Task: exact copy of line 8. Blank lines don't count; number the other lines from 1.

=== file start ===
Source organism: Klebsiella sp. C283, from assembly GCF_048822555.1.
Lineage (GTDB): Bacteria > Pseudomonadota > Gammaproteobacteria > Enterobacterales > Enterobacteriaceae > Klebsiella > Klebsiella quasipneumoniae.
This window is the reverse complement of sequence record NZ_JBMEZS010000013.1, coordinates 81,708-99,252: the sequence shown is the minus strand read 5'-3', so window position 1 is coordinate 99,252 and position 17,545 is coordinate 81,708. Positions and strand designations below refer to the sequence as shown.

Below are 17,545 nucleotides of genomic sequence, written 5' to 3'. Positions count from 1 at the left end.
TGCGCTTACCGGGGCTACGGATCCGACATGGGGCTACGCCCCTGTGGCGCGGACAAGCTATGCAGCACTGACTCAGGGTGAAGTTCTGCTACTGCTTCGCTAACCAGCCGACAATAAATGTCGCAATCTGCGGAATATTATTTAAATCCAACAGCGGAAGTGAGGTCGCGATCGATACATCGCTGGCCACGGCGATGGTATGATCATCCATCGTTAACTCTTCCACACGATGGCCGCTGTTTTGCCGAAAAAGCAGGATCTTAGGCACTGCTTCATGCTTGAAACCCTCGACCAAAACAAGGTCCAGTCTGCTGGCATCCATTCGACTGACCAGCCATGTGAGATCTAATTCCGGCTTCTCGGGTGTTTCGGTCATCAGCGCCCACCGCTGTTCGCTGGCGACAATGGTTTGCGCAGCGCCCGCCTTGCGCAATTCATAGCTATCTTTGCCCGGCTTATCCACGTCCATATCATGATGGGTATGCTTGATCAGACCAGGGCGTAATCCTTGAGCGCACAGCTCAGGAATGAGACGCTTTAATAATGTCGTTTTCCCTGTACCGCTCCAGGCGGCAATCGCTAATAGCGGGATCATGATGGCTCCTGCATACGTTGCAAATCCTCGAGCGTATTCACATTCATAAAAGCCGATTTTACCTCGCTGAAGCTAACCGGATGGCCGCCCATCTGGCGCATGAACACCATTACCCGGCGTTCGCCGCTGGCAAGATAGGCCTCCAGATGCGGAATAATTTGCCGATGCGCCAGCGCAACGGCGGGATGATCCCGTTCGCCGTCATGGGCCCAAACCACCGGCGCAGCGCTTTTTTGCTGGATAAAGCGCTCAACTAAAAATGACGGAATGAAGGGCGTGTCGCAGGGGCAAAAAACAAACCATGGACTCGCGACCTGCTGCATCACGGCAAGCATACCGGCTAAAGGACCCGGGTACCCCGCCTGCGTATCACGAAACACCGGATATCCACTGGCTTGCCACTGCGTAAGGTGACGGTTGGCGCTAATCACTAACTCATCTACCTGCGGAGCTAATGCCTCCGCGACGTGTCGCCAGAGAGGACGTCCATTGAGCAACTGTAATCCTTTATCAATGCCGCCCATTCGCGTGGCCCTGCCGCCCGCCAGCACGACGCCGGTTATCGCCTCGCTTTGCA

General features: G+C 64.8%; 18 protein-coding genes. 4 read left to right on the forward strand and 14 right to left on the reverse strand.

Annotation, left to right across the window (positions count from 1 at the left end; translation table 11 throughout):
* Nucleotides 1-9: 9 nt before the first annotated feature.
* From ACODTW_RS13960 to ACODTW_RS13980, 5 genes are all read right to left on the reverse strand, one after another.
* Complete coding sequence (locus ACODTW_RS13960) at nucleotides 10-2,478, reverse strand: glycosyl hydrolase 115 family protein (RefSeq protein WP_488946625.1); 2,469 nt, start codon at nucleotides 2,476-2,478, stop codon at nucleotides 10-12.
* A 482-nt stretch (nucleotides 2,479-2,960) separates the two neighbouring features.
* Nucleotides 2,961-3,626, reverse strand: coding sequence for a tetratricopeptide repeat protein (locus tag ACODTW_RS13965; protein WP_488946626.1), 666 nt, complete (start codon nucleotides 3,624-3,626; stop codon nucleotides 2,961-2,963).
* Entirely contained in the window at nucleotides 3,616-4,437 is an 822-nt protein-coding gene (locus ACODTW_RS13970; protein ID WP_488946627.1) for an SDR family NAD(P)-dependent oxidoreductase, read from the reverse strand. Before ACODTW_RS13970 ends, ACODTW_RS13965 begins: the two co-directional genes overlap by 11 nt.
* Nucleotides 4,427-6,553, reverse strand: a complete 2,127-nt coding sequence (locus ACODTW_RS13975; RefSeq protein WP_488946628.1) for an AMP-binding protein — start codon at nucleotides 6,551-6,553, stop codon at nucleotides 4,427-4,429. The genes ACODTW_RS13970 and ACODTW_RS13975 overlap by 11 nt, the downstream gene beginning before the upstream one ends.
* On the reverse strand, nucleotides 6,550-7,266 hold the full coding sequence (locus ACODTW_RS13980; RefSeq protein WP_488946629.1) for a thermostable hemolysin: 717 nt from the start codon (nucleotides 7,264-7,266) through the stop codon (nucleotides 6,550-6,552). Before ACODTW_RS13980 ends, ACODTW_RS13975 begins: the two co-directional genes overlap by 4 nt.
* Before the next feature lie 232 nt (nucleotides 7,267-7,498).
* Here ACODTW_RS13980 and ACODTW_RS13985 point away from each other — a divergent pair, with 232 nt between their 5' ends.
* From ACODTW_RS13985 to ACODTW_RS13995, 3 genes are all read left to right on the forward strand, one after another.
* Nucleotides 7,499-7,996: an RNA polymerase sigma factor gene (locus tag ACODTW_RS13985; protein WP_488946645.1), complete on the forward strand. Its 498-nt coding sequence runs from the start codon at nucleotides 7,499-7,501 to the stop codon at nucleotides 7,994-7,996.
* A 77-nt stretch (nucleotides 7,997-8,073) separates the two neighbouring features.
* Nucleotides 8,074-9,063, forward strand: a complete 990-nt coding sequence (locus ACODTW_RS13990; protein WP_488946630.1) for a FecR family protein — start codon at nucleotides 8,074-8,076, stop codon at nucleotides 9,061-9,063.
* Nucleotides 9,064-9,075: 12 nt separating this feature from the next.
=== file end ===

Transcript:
* Nucleotides 1-9: 9 nt before the first annotated feature.